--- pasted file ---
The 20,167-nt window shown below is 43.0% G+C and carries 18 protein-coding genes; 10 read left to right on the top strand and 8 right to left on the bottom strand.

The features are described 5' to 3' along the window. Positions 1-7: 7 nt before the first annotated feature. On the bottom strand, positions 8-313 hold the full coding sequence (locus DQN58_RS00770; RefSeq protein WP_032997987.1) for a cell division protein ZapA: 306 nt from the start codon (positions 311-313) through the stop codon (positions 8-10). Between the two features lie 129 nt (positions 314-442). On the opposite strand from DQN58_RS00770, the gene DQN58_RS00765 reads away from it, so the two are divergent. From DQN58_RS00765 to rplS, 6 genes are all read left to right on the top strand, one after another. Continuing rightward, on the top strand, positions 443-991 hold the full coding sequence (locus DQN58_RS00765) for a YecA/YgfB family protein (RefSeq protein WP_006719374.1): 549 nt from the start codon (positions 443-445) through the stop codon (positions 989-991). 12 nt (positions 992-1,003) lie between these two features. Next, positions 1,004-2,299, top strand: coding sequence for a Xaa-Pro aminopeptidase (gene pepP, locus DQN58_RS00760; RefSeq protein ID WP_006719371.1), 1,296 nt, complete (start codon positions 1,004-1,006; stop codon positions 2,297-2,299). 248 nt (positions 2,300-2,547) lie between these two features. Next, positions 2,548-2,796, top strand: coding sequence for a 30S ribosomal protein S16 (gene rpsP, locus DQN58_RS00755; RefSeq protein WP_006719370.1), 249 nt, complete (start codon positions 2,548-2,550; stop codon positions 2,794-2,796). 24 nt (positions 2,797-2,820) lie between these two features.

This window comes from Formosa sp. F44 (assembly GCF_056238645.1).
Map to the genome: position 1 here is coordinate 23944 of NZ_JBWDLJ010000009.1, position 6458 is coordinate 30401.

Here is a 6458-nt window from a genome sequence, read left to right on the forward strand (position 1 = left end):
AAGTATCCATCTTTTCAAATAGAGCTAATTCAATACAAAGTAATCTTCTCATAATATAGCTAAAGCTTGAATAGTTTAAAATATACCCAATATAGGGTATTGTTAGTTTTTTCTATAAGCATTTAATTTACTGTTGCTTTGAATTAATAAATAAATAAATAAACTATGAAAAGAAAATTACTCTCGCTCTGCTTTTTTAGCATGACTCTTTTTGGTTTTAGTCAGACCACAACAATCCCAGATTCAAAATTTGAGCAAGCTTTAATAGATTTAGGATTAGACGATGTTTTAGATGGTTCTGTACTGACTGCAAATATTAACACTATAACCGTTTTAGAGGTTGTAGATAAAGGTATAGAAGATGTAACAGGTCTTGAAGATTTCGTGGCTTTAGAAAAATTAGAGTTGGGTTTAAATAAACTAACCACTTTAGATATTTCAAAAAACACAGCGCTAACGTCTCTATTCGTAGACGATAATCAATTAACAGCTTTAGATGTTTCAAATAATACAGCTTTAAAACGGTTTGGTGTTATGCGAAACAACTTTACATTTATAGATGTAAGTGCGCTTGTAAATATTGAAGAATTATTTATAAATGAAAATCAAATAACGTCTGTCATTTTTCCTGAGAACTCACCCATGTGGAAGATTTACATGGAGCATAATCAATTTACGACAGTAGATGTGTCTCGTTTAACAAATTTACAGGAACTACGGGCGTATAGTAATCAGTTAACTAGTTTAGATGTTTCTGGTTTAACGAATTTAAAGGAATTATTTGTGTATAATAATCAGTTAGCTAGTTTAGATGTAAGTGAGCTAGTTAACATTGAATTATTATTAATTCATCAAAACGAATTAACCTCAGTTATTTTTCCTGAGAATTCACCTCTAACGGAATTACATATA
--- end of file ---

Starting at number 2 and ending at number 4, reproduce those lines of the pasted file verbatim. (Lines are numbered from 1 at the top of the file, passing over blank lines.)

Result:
The features are described 5' to 3' along the window. Positions 1-7: 7 nt before the first annotated feature. On the bottom strand, positions 8-313 hold the full coding sequence (locus DQN58_RS00770; RefSeq protein WP_032997987.1) for a cell division protein ZapA: 306 nt from the start codon (positions 311-313) through the stop codon (positions 8-10). Between the two features lie 129 nt (positions 314-442). On the opposite strand from DQN58_RS00770, the gene DQN58_RS00765 reads away from it, so the two are divergent. From DQN58_RS00765 to rplS, 6 genes are all read left to right on the top strand, one after another. Continuing rightward, on the top strand, positions 443-991 hold the full coding sequence (locus DQN58_RS00765) for a YecA/YgfB family protein (RefSeq protein WP_006719374.1): 549 nt from the start codon (positions 443-445) through the stop codon (positions 989-991). 12 nt (positions 992-1,003) lie between these two features. Next, positions 1,004-2,299, top strand: coding sequence for a Xaa-Pro aminopeptidase (gene pepP, locus DQN58_RS00760; RefSeq protein ID WP_006719371.1), 1,296 nt, complete (start codon positions 1,004-1,006; stop codon positions 2,297-2,299). 248 nt (positions 2,300-2,547) lie between these two features. Next, positions 2,548-2,796, top strand: coding sequence for a 30S ribosomal protein S16 (gene rpsP, locus DQN58_RS00755; RefSeq protein WP_006719370.1), 249 nt, complete (start codon positions 2,548-2,550; stop codon positions 2,794-2,796). 24 nt (positions 2,797-2,820) lie between these two features.

This window comes from Formosa sp. F44 (assembly GCF_056238645.1).
Map to the genome: position 1 here is coordinate 23944 of NZ_JBWDLJ010000009.1, position 6458 is coordinate 30401.